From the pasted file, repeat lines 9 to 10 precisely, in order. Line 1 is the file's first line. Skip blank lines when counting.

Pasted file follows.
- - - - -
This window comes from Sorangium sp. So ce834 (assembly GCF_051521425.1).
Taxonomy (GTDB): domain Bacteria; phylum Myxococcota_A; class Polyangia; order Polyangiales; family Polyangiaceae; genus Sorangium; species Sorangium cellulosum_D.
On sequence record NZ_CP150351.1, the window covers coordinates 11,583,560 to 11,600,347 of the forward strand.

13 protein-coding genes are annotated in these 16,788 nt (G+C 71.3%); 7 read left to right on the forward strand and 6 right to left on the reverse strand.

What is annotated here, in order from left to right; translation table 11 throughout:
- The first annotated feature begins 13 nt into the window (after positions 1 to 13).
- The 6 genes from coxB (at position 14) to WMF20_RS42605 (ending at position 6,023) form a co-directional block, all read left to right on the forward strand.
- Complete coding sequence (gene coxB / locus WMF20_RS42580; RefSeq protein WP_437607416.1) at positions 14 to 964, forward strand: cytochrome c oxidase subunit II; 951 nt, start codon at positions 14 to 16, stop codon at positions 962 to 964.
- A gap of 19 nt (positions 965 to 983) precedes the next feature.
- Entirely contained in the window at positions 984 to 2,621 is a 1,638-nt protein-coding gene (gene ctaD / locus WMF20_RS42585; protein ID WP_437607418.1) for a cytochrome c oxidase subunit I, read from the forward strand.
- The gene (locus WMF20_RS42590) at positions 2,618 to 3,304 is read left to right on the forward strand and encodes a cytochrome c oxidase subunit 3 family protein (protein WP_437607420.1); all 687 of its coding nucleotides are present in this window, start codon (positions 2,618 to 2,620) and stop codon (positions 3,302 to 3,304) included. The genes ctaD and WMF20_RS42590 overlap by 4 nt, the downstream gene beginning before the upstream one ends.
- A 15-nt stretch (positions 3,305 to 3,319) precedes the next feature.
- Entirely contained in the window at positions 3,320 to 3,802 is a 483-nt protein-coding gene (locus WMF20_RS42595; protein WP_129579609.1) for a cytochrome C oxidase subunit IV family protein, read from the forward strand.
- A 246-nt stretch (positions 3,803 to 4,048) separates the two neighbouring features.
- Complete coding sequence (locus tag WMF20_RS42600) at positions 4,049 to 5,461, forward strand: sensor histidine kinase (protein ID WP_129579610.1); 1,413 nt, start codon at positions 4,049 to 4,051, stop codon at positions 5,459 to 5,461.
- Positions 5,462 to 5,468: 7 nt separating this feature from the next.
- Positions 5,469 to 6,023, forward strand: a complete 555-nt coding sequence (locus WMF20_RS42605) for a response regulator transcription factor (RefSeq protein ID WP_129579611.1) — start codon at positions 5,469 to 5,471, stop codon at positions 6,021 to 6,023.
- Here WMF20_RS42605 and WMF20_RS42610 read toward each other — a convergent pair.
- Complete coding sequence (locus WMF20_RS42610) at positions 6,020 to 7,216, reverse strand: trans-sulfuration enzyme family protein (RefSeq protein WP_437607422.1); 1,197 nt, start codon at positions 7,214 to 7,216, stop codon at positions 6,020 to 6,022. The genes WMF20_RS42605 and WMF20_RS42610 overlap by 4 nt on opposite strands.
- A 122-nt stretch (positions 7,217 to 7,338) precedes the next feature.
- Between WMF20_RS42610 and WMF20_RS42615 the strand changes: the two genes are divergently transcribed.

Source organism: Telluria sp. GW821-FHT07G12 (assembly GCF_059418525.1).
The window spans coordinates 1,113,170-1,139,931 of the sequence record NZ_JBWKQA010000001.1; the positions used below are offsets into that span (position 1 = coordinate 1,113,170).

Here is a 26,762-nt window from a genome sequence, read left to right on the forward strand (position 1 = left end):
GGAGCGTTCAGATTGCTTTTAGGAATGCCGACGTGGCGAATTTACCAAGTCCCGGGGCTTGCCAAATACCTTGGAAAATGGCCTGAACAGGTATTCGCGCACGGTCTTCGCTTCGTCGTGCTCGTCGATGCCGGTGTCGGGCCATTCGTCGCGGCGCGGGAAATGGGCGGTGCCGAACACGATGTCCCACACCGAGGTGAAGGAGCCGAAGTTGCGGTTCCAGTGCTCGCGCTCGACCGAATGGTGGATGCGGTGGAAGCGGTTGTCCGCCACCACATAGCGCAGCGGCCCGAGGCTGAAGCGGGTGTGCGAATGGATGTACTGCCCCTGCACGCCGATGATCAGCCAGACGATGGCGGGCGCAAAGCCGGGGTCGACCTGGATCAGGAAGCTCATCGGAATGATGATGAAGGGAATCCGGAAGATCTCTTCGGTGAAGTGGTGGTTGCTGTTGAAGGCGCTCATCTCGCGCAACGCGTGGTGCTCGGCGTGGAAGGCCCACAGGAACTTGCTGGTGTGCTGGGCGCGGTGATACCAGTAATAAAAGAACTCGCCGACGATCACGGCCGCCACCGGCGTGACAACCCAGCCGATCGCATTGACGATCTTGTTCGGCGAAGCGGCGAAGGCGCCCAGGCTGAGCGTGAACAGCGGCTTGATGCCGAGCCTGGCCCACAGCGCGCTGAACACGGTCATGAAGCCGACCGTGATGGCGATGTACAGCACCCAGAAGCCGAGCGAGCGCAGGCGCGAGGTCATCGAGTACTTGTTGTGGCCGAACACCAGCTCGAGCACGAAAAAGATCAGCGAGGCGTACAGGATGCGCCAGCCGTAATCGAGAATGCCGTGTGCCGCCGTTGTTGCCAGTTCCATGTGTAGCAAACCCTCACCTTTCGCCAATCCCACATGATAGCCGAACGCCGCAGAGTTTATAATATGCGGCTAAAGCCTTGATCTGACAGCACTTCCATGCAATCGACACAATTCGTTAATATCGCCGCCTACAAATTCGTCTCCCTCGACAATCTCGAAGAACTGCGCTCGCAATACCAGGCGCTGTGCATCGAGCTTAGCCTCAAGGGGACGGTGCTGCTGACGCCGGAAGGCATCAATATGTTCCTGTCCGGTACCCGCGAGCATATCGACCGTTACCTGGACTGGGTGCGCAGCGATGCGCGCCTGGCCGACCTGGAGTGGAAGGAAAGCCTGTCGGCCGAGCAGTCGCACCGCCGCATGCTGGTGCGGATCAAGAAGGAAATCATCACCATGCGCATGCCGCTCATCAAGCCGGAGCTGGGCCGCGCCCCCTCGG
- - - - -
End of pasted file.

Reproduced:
- A gap of 19 nt (positions 965 to 983) precedes the next feature.
- Entirely contained in the window at positions 984 to 2,621 is a 1,638-nt protein-coding gene (gene ctaD / locus WMF20_RS42585; protein ID WP_437607418.1) for a cytochrome c oxidase subunit I, read from the forward strand.